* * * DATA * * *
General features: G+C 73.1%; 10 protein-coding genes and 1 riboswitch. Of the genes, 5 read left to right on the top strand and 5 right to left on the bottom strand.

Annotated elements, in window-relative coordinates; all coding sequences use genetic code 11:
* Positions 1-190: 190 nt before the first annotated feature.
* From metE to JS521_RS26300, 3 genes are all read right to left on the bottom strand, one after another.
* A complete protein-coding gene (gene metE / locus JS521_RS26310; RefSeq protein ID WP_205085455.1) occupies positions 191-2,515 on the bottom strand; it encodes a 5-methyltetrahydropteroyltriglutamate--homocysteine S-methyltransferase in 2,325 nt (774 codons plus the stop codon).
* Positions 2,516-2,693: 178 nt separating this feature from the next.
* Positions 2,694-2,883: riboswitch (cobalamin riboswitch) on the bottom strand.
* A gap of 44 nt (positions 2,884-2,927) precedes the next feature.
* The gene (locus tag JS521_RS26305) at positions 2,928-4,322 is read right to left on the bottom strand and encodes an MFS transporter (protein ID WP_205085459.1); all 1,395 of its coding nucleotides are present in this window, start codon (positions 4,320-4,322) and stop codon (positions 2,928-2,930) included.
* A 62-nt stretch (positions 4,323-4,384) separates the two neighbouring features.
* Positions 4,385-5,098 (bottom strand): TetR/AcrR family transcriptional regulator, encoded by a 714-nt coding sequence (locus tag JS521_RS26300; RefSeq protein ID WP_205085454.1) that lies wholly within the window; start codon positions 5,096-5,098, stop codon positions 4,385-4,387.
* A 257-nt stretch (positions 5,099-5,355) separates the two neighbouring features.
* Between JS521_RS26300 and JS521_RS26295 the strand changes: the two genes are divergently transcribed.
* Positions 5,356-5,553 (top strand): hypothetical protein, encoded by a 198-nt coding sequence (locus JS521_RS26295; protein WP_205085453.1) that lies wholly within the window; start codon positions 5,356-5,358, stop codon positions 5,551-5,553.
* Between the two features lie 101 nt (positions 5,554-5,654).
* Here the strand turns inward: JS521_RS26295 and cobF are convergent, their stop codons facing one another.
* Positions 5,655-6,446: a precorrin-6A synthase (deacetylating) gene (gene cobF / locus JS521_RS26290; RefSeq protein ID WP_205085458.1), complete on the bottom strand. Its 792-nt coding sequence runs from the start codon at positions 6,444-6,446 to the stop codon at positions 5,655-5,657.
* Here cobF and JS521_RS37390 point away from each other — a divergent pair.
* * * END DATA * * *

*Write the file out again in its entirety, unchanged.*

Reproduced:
General features: G+C 73.1%; 10 protein-coding genes and 1 riboswitch. Of the genes, 5 read left to right on the top strand and 5 right to left on the bottom strand.

Annotated elements, in window-relative coordinates; all coding sequences use genetic code 11:
* Positions 1-190: 190 nt before the first annotated feature.
* From metE to JS521_RS26300, 3 genes are all read right to left on the bottom strand, one after another.
* A complete protein-coding gene (gene metE / locus JS521_RS26310; RefSeq protein ID WP_205085455.1) occupies positions 191-2,515 on the bottom strand; it encodes a 5-methyltetrahydropteroyltriglutamate--homocysteine S-methyltransferase in 2,325 nt (774 codons plus the stop codon).
* Positions 2,516-2,693: 178 nt separating this feature from the next.
* Positions 2,694-2,883: riboswitch (cobalamin riboswitch) on the bottom strand.
* A gap of 44 nt (positions 2,884-2,927) precedes the next feature.
* The gene (locus tag JS521_RS26305) at positions 2,928-4,322 is read right to left on the bottom strand and encodes an MFS transporter (protein ID WP_205085459.1); all 1,395 of its coding nucleotides are present in this window, start codon (positions 4,320-4,322) and stop codon (positions 2,928-2,930) included.
* A 62-nt stretch (positions 4,323-4,384) separates the two neighbouring features.
* Positions 4,385-5,098 (bottom strand): TetR/AcrR family transcriptional regulator, encoded by a 714-nt coding sequence (locus tag JS521_RS26300; RefSeq protein ID WP_205085454.1) that lies wholly within the window; start codon positions 5,096-5,098, stop codon positions 4,385-4,387.
* A 257-nt stretch (positions 5,099-5,355) separates the two neighbouring features.
* Between JS521_RS26300 and JS521_RS26295 the strand changes: the two genes are divergently transcribed.
* Positions 5,356-5,553 (top strand): hypothetical protein, encoded by a 198-nt coding sequence (locus JS521_RS26295; protein WP_205085453.1) that lies wholly within the window; start codon positions 5,356-5,358, stop codon positions 5,551-5,553.
* Between the two features lie 101 nt (positions 5,554-5,654).
* Here the strand turns inward: JS521_RS26295 and cobF are convergent, their stop codons facing one another.
* Positions 5,655-6,446: a precorrin-6A synthase (deacetylating) gene (gene cobF / locus JS521_RS26290; RefSeq protein ID WP_205085458.1), complete on the bottom strand. Its 792-nt coding sequence runs from the start codon at positions 6,444-6,446 to the stop codon at positions 5,655-5,657.
* Here cobF and JS521_RS37390 point away from each other — a divergent pair.